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name Cambodia is the English version of the local name, Kampuchea. Kampuchea
is derived from the Sanskrit word Kambuja or Kambujadesa. The
Kambuja were a group of people in modern day Afghanistan that didn't follow
the same customs the Indians followed. In this way, the Indians later gave the same
name to the region of Southeast Asia, perhaps a term they used to reference any
outsider or any people who didn't follow Indian social customs.
On a map, Cambodia appears to have very little water access, but the people's
culture today and in the past is very much based on the water. This life on the
water is based on the lakes and rivers, plus the rain forests and other heavy vegetation
found throughout the country. Water is the center of life in Cambodia and the culture
began near or on these many waterways as they provided transportation, food, and
life for thousands of years.
Throughout history the people in the region of modern day Cambodia have been drawn
to the rivers, particularly the Mekong River, or the lakes, most particularly Lake
Tonle Sap, whose size dramatically changes with the seasons. In the past most people
lived simple lives based on the land so rains and waterways were essential. Many
people worked as farmers, while others made a living by fishing. No matter their
occupation, the rains and waterways were needed for the lifestyle of the people
and these waterways also connected the people, creating a culture thousands of years
The jungles also altered life, however the jungles prevented movement due to their
dense vegetation, instead of catering to movement. The swamps and jungles in the
country maintained the historic culture and prevented many foreigners from entering
the country in past centuries, although eventually foreign powers did make their
way into the country.
Prior to significant foreign influence, some of the few outside contributions that
were introduced to Cambodia have stuck for centuries. The greatest of these outside
influences came via the waterways, with the Indians having the greatest impact in
early history as they introduced Hinduism and later Buddhism, the latter of which
is still the dominant religion in the country today. The introduction of Buddhism
remains an important part of the culture and lifestyle in Cambodia today.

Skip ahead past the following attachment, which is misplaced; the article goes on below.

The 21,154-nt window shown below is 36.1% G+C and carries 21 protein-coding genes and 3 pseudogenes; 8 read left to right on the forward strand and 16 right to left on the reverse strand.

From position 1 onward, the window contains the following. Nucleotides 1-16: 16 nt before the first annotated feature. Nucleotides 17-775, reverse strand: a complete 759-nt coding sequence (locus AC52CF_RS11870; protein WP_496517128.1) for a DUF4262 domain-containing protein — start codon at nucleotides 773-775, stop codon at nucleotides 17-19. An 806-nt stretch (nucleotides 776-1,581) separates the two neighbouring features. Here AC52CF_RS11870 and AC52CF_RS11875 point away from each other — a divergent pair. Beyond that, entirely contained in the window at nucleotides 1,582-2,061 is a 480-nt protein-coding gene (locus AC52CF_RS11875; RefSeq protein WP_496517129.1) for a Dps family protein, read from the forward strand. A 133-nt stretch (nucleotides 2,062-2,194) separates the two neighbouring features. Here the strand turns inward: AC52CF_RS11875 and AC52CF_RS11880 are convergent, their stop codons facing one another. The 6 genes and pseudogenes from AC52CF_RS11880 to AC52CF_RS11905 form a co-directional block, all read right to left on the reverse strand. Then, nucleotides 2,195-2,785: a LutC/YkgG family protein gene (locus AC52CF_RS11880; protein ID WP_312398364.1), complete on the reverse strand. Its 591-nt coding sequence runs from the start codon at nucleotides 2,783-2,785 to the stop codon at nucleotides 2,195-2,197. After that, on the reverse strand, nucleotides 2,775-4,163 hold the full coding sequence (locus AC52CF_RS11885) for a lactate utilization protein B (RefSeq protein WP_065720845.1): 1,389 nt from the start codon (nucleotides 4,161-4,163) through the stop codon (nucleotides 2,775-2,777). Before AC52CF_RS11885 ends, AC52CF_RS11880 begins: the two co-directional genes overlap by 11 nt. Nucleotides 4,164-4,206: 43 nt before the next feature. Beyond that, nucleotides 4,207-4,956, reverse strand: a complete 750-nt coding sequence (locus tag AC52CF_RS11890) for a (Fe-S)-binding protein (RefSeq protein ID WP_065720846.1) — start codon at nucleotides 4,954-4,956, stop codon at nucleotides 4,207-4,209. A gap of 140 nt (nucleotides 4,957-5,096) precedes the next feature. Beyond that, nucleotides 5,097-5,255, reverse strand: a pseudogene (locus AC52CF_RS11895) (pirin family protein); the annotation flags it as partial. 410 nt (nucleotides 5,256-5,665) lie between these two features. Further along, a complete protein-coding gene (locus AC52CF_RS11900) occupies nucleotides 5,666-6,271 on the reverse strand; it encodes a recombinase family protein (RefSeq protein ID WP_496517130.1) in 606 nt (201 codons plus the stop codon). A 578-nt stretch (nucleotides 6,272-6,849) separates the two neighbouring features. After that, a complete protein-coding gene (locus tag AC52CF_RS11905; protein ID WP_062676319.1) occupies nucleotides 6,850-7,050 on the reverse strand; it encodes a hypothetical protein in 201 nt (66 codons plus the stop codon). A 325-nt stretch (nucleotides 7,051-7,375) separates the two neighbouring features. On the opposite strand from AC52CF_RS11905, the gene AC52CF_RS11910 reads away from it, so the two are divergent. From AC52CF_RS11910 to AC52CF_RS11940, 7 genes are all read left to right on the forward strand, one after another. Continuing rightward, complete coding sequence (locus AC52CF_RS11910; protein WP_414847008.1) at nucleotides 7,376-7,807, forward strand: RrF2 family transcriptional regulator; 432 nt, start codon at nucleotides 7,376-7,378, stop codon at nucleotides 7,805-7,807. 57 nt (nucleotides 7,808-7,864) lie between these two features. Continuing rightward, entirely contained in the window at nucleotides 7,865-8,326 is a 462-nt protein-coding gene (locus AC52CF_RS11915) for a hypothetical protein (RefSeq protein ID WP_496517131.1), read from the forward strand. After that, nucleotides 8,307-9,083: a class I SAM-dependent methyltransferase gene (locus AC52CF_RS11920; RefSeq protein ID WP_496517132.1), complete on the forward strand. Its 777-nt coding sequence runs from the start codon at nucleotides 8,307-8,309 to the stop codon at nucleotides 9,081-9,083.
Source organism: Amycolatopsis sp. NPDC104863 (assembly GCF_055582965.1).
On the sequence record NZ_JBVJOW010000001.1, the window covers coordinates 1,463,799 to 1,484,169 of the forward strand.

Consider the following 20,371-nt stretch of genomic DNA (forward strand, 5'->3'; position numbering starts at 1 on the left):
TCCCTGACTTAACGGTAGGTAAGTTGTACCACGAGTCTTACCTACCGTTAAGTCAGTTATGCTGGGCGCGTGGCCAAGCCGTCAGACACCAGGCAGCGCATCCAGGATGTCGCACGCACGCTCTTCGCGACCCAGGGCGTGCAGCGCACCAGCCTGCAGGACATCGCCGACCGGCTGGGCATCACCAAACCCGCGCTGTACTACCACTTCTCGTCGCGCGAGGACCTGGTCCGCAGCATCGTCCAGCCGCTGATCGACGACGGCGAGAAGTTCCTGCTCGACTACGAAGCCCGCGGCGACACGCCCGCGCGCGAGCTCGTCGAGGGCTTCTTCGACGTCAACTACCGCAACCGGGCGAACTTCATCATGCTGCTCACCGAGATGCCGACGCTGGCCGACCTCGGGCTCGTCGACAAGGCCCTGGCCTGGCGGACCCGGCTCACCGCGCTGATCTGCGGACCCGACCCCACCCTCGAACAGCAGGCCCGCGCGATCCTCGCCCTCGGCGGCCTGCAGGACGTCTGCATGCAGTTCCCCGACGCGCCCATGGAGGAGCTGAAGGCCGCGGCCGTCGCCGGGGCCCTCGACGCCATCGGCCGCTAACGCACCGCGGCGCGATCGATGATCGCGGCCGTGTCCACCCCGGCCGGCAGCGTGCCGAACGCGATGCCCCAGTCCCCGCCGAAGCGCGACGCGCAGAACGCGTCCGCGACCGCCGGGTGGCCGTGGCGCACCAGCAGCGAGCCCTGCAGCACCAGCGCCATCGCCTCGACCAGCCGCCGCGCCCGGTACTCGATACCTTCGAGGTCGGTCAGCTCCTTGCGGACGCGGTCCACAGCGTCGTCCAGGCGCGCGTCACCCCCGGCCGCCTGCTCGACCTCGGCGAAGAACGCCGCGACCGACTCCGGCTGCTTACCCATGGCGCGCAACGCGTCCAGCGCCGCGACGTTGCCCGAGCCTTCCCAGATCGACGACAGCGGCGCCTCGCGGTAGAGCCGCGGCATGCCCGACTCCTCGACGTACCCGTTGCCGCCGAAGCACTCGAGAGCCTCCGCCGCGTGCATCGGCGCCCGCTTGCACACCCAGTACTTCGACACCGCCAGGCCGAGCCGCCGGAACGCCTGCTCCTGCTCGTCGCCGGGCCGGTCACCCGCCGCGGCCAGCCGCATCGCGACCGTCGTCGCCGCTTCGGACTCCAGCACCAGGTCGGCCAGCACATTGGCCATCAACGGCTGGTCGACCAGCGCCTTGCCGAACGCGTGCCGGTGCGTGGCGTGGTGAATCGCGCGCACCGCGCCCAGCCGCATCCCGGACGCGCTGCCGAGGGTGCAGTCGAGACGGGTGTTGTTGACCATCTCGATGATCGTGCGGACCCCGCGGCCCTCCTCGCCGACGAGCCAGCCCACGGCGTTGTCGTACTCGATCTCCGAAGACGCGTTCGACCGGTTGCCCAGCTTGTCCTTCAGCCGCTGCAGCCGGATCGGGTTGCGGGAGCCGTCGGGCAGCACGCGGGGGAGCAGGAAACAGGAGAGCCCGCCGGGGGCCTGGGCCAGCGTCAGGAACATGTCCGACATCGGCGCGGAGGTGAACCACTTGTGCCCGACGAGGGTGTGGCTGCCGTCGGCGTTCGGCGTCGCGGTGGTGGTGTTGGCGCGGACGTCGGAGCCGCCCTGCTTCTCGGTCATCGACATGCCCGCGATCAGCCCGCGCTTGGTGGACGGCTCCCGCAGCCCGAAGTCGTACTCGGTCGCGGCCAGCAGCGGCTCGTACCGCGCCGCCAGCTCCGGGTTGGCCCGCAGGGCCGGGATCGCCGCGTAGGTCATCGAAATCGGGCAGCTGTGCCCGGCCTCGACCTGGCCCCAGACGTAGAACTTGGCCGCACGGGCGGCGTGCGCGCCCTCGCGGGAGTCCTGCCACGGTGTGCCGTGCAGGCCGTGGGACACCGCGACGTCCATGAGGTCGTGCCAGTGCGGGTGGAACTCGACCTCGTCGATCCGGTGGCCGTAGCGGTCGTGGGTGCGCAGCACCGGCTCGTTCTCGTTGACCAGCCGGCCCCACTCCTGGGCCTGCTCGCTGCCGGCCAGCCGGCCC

In about the 1100s or 1200s the Khmers, or ethnic Cambodian people, rose to power
with the Khmer Empire, which built upon the earlier cultures, but also had many
similarities, such as a reliance on the waterways and their Buddhist faith. This
empire expanded its territory, but they also gained the money to spend on lasting
monuments including arts and culture, with the most impressive and famous of these
monuments being the city of Angkor and its crown jewel, Angkor Wat (or temple).
Even today the people view Angkor Wat as the symbol of their culture and history.
Later, the Siamese took control of Angkor and much of the Khmer Empire, arguably
influencing the culture in Cambodia, although no Cambodian will accept this argument
(both Cambodia and Thailand view the city of Angkor as their own as both people
ruled from the city).
As Cambodian power fell, the French swept in and took power in the 1800s. Although
not happy with the alliance, the Cambodians accepted this rule in order to prevent
war and over time adopted many French customs and foods as the French baguette is
now seen everywhere.
In more recent history the Khmer people have become more and more confused regarding
who they are and in what direction they should go. The Khmer Rouge of the 1970s
killed much of the population and the people are now balancing between pride in
being Khmer while trying to escape their past and redefining what it means to be
Khmer, a movement shifting away from political parties and towards the culture and
lifestyle of their past again defined by the landscape, foods, language, religion,
architecture, and culture of the people.
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